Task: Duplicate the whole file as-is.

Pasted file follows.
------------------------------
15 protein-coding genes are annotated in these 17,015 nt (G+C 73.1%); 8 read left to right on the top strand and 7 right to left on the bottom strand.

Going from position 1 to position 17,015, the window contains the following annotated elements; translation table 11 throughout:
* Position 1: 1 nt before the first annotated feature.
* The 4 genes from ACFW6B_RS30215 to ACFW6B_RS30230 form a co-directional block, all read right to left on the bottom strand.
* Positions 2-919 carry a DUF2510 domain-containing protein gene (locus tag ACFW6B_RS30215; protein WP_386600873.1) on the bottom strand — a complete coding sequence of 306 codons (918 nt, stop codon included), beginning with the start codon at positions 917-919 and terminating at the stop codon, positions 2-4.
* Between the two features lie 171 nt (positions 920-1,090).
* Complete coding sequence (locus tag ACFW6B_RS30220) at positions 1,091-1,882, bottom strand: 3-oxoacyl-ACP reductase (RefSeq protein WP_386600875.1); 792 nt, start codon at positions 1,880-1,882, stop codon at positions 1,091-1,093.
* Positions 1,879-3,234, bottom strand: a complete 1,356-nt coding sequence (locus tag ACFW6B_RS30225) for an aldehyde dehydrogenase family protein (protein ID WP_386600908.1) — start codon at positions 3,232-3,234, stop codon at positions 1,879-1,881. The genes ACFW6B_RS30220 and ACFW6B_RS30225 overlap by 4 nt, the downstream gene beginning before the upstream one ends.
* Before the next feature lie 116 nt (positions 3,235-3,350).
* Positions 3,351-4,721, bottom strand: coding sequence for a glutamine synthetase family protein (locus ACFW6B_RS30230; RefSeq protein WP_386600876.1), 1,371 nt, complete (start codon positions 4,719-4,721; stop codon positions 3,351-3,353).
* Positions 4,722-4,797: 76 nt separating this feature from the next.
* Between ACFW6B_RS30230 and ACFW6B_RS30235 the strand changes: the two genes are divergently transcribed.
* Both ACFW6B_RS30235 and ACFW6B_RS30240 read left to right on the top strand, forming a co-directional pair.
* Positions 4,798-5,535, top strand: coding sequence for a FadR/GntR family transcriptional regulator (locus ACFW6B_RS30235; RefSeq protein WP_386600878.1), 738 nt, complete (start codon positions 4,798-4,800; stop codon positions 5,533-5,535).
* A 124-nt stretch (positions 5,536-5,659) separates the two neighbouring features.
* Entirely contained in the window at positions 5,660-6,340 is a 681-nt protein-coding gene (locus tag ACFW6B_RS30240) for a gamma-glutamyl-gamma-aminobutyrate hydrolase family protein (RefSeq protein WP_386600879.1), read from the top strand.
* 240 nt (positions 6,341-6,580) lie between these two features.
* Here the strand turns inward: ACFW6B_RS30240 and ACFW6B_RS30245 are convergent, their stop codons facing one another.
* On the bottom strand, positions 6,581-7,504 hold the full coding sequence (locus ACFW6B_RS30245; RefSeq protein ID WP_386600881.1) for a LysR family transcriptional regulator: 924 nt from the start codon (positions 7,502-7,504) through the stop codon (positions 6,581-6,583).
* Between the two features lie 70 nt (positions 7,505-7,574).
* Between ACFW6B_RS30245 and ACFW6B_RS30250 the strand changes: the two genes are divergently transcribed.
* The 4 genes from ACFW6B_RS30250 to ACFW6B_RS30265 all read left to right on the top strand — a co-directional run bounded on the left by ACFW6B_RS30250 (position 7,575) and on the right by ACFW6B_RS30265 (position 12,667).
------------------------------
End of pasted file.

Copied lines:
15 protein-coding genes are annotated in these 17,015 nt (G+C 73.1%); 8 read left to right on the top strand and 7 right to left on the bottom strand.

Going from position 1 to position 17,015, the window contains the following annotated elements; translation table 11 throughout:
* Position 1: 1 nt before the first annotated feature.
* The 4 genes from ACFW6B_RS30215 to ACFW6B_RS30230 form a co-directional block, all read right to left on the bottom strand.
* Positions 2-919 carry a DUF2510 domain-containing protein gene (locus tag ACFW6B_RS30215; protein WP_386600873.1) on the bottom strand — a complete coding sequence of 306 codons (918 nt, stop codon included), beginning with the start codon at positions 917-919 and terminating at the stop codon, positions 2-4.
* Between the two features lie 171 nt (positions 920-1,090).
* Complete coding sequence (locus tag ACFW6B_RS30220) at positions 1,091-1,882, bottom strand: 3-oxoacyl-ACP reductase (RefSeq protein WP_386600875.1); 792 nt, start codon at positions 1,880-1,882, stop codon at positions 1,091-1,093.
* Positions 1,879-3,234, bottom strand: a complete 1,356-nt coding sequence (locus tag ACFW6B_RS30225) for an aldehyde dehydrogenase family protein (protein ID WP_386600908.1) — start codon at positions 3,232-3,234, stop codon at positions 1,879-1,881. The genes ACFW6B_RS30220 and ACFW6B_RS30225 overlap by 4 nt, the downstream gene beginning before the upstream one ends.
* Before the next feature lie 116 nt (positions 3,235-3,350).
* Positions 3,351-4,721, bottom strand: coding sequence for a glutamine synthetase family protein (locus ACFW6B_RS30230; RefSeq protein WP_386600876.1), 1,371 nt, complete (start codon positions 4,719-4,721; stop codon positions 3,351-3,353).
* Positions 4,722-4,797: 76 nt separating this feature from the next.
* Between ACFW6B_RS30230 and ACFW6B_RS30235 the strand changes: the two genes are divergently transcribed.
* Both ACFW6B_RS30235 and ACFW6B_RS30240 read left to right on the top strand, forming a co-directional pair.
* Positions 4,798-5,535, top strand: coding sequence for a FadR/GntR family transcriptional regulator (locus ACFW6B_RS30235; RefSeq protein WP_386600878.1), 738 nt, complete (start codon positions 4,798-4,800; stop codon positions 5,533-5,535).
* A 124-nt stretch (positions 5,536-5,659) separates the two neighbouring features.
* Entirely contained in the window at positions 5,660-6,340 is a 681-nt protein-coding gene (locus tag ACFW6B_RS30240) for a gamma-glutamyl-gamma-aminobutyrate hydrolase family protein (RefSeq protein WP_386600879.1), read from the top strand.
* 240 nt (positions 6,341-6,580) lie between these two features.
* Here the strand turns inward: ACFW6B_RS30240 and ACFW6B_RS30245 are convergent, their stop codons facing one another.
* On the bottom strand, positions 6,581-7,504 hold the full coding sequence (locus ACFW6B_RS30245; RefSeq protein ID WP_386600881.1) for a LysR family transcriptional regulator: 924 nt from the start codon (positions 7,502-7,504) through the stop codon (positions 6,581-6,583).
* Between the two features lie 70 nt (positions 7,505-7,574).
* Between ACFW6B_RS30245 and ACFW6B_RS30250 the strand changes: the two genes are divergently transcribed.
* The 4 genes from ACFW6B_RS30250 to ACFW6B_RS30265 all read left to right on the top strand — a co-directional run bounded on the left by ACFW6B_RS30250 (position 7,575) and on the right by ACFW6B_RS30265 (position 12,667).